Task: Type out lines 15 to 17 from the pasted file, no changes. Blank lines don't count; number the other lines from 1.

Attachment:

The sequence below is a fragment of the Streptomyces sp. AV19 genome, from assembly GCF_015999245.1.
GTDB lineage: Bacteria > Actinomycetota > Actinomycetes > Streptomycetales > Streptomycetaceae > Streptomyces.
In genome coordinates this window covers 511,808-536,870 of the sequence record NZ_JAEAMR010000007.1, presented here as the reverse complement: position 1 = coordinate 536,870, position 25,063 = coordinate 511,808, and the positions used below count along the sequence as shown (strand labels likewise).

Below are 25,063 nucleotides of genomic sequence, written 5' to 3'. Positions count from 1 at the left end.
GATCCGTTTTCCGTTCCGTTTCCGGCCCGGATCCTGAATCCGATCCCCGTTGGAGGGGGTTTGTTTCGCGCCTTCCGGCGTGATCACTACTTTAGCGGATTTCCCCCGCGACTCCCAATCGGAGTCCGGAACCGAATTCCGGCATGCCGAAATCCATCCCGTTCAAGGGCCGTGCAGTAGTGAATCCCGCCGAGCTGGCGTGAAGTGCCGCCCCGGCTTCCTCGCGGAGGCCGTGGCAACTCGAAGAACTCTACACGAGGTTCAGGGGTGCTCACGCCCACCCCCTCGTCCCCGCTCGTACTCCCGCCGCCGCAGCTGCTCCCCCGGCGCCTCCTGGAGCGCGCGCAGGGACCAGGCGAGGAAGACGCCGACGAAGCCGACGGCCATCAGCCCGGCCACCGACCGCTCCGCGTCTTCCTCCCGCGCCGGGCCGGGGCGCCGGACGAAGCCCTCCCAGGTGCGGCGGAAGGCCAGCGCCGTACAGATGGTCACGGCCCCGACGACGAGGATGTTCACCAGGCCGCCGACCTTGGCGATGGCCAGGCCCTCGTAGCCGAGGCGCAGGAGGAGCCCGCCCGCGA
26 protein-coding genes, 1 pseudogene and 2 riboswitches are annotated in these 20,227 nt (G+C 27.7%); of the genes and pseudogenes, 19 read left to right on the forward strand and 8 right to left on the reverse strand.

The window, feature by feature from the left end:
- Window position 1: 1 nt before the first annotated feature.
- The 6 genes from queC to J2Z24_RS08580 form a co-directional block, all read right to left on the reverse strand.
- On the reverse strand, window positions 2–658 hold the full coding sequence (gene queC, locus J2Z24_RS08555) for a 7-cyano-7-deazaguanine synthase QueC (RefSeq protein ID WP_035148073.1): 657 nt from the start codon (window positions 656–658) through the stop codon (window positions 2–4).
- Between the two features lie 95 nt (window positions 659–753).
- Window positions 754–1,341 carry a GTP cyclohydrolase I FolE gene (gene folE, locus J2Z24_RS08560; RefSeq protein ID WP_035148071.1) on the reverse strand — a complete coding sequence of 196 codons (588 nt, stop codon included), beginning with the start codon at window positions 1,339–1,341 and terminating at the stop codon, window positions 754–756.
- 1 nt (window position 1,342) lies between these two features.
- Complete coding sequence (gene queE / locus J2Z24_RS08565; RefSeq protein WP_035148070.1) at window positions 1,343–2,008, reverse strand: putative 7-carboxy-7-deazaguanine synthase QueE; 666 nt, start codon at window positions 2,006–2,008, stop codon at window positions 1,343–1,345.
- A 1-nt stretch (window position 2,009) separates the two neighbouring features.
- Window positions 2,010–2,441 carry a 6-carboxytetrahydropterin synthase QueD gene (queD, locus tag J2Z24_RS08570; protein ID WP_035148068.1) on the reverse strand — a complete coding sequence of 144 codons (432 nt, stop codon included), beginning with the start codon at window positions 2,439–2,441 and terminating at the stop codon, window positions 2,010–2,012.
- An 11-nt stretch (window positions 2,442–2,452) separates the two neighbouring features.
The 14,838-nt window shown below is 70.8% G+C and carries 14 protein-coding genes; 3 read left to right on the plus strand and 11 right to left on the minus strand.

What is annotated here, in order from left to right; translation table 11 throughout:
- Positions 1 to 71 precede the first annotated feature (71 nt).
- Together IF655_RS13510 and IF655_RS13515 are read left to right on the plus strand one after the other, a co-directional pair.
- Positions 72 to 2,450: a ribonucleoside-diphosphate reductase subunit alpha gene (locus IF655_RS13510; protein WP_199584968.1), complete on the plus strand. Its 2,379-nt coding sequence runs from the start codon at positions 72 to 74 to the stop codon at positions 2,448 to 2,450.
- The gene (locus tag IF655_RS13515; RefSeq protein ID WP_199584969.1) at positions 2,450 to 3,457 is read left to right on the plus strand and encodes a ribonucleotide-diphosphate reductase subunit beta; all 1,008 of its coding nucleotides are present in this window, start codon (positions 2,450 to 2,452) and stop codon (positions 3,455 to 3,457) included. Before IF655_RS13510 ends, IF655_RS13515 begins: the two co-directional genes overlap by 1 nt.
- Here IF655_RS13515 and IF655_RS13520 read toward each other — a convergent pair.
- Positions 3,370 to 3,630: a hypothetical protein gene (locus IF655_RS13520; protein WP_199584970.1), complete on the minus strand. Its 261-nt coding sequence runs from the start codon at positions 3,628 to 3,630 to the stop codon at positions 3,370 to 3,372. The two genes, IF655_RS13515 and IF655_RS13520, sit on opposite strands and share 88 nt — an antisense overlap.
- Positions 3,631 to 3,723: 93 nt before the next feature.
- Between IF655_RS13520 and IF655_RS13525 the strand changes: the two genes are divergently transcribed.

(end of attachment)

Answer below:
- A 1-nt stretch (window position 2,009) separates the two neighbouring features.
- Window positions 2,010–2,441 carry a 6-carboxytetrahydropterin synthase QueD gene (queD, locus tag J2Z24_RS08570; protein ID WP_035148068.1) on the reverse strand — a complete coding sequence of 144 codons (432 nt, stop codon included), beginning with the start codon at window positions 2,439–2,441 and terminating at the stop codon, window positions 2,010–2,012.
- An 11-nt stretch (window positions 2,442–2,452) separates the two neighbouring features.